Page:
Open source has been a successful driver in software innovation, but how does it — or how can it — apply to hardware? A number of hardware projects are testing open source concepts, from microprocessors to microcontrollers to complete single-board computers. This article discusses licensing, availability, community, and other challenges and successes in making hardware open.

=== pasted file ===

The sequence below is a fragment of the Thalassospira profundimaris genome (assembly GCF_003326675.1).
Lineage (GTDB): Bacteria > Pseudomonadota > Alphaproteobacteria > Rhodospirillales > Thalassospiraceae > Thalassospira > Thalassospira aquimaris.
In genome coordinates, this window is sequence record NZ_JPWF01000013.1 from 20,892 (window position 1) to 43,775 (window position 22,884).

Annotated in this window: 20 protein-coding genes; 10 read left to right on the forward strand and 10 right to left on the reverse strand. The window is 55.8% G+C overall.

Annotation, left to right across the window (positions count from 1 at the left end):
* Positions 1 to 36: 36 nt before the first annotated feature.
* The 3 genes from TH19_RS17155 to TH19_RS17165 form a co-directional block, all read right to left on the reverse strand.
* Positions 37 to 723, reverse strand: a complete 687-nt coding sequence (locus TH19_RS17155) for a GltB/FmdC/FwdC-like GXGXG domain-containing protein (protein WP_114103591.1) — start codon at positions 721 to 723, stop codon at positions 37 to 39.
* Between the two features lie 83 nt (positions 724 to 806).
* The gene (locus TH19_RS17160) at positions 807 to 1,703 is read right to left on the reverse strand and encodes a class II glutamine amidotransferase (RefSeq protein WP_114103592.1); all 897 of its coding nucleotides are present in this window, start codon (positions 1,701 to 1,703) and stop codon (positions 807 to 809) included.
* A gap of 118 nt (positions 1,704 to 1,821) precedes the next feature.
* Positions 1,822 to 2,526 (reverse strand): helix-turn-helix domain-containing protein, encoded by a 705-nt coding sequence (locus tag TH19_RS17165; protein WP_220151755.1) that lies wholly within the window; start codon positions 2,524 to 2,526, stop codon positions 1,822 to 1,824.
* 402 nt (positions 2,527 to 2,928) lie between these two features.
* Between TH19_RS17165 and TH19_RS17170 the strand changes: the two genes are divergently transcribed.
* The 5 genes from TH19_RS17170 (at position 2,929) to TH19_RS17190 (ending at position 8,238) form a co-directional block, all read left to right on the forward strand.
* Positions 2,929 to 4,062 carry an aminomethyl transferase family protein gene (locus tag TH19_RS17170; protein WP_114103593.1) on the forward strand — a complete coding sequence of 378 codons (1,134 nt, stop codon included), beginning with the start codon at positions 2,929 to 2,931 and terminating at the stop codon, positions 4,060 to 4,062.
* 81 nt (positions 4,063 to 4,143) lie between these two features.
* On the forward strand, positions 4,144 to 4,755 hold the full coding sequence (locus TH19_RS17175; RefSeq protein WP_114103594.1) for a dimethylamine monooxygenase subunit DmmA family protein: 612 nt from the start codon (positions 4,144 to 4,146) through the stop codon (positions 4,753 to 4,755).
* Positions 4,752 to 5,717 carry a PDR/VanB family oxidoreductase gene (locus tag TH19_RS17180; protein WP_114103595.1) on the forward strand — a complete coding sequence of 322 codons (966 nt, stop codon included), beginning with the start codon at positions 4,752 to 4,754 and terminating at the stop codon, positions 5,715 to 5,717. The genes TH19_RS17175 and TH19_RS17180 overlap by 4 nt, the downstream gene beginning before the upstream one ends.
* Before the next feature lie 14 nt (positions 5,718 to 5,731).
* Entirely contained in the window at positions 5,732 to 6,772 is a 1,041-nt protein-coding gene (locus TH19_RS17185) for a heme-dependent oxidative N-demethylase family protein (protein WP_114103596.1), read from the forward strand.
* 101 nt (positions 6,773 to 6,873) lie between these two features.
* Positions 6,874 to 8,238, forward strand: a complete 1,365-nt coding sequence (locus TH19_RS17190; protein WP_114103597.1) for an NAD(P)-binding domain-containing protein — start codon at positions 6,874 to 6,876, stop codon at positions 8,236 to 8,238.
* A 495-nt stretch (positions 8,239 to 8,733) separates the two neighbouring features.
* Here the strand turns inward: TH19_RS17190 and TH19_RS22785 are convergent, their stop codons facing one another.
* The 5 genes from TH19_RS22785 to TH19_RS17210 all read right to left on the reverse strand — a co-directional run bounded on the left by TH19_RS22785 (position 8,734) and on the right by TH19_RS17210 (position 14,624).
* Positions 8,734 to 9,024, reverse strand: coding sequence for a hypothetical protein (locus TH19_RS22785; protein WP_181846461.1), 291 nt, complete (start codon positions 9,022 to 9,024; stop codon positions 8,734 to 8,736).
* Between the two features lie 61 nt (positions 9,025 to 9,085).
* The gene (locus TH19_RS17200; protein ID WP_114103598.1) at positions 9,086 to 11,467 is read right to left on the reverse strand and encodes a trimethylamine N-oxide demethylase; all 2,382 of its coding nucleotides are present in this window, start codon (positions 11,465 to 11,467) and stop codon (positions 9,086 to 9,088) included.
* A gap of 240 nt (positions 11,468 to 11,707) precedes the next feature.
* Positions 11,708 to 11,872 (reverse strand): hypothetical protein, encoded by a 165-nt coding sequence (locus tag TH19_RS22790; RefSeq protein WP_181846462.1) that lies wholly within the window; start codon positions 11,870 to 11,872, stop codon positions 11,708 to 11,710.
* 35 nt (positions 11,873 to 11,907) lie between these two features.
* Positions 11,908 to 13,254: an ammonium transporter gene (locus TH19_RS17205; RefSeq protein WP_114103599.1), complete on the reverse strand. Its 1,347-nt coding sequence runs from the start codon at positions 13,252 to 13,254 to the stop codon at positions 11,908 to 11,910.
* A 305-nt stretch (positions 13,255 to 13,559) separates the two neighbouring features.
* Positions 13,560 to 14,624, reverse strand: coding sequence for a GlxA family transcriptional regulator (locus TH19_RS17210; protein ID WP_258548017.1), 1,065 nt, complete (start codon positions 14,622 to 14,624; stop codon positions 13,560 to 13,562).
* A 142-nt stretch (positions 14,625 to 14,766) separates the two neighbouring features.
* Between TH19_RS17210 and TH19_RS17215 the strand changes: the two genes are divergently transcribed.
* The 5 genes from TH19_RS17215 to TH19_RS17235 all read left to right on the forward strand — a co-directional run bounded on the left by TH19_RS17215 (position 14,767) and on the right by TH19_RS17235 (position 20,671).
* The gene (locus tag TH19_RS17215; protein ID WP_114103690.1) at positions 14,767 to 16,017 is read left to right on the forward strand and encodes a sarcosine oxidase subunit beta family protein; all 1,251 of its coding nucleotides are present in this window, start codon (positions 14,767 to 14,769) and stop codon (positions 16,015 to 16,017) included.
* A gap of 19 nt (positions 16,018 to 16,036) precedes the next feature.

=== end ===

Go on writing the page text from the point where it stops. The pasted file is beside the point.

…Open hardware is open in the same sense as open software — the “free as in speech” concept Stallman discussed in his GNU Manifesto. Hardware can never be “free as in beer” because duplication always costs something, and even the best-intentioned advocates can’t afford to offer physical products free of charge indefinitely. However, a physical product is simply an implementation of a design, and the designs of hardware, along with permission to create a physical product from those designs, can indeed be made available free of charge with an open license, whether copyrighted or patented. The licensing is up to the owner…
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